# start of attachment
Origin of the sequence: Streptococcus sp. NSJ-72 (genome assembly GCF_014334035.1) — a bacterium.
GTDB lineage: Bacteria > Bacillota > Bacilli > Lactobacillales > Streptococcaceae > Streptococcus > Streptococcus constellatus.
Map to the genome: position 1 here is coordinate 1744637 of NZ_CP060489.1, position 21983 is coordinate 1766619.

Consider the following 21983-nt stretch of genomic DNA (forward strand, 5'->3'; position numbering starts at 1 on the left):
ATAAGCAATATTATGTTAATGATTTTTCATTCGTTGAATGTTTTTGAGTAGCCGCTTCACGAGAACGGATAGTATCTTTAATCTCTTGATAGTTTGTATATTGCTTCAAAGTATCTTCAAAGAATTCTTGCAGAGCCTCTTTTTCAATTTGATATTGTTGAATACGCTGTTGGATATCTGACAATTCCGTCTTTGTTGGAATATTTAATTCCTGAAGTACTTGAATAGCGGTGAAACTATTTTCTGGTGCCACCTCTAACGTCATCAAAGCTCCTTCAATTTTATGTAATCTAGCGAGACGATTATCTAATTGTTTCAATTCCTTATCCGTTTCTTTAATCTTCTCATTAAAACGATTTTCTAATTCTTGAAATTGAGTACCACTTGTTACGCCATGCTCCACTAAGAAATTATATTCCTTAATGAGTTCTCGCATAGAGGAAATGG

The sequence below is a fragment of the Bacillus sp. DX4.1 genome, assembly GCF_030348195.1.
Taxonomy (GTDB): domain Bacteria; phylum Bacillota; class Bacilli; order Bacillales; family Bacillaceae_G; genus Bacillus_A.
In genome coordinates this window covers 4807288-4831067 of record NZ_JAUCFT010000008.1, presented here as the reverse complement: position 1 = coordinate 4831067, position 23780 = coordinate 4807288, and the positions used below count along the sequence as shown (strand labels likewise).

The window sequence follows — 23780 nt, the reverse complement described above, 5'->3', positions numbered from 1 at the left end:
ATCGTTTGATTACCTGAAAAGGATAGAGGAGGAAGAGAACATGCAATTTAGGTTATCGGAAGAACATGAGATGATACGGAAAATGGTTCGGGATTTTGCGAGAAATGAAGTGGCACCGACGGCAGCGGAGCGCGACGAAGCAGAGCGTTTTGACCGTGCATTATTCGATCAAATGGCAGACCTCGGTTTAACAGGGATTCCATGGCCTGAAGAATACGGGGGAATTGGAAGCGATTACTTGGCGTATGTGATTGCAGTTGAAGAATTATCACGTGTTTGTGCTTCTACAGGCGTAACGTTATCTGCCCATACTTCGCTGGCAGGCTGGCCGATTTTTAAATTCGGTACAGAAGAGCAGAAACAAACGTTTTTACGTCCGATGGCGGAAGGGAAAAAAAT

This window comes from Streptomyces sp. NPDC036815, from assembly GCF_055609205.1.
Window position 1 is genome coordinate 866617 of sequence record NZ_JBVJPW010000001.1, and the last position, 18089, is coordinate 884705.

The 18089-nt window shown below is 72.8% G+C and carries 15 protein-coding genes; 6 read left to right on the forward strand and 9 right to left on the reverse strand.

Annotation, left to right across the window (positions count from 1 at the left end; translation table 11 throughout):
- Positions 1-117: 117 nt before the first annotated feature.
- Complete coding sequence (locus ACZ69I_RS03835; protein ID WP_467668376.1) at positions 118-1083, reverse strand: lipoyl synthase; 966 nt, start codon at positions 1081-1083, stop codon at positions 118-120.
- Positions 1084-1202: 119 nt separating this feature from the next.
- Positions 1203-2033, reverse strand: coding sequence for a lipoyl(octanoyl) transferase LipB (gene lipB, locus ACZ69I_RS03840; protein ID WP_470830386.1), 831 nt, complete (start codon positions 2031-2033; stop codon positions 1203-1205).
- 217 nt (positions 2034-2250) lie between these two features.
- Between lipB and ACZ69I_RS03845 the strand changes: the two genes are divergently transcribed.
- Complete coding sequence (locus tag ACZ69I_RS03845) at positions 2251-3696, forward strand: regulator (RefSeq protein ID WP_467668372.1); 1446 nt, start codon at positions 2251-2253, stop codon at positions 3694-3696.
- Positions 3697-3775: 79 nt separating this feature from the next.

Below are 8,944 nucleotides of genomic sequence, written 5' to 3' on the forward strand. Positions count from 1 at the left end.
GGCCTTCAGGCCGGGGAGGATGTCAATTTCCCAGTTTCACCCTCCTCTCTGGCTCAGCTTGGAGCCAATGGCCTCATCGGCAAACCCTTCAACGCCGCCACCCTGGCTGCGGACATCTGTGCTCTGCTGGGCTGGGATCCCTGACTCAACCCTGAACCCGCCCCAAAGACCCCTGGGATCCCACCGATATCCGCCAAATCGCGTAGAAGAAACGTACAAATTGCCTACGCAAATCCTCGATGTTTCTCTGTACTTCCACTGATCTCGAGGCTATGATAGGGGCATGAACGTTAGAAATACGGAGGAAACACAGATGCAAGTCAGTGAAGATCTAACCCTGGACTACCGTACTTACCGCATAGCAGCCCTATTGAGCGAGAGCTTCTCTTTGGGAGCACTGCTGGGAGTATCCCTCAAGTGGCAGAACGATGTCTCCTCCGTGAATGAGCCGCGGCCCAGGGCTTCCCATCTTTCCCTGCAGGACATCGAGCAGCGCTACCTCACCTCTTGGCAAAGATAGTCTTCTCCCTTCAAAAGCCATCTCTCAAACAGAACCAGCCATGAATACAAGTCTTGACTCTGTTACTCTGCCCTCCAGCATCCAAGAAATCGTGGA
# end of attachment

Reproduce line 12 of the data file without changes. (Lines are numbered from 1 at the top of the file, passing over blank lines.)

Window position 1 is genome coordinate 866617 of sequence record NZ_JBVJPW010000001.1, and the last position, 18089, is coordinate 884705.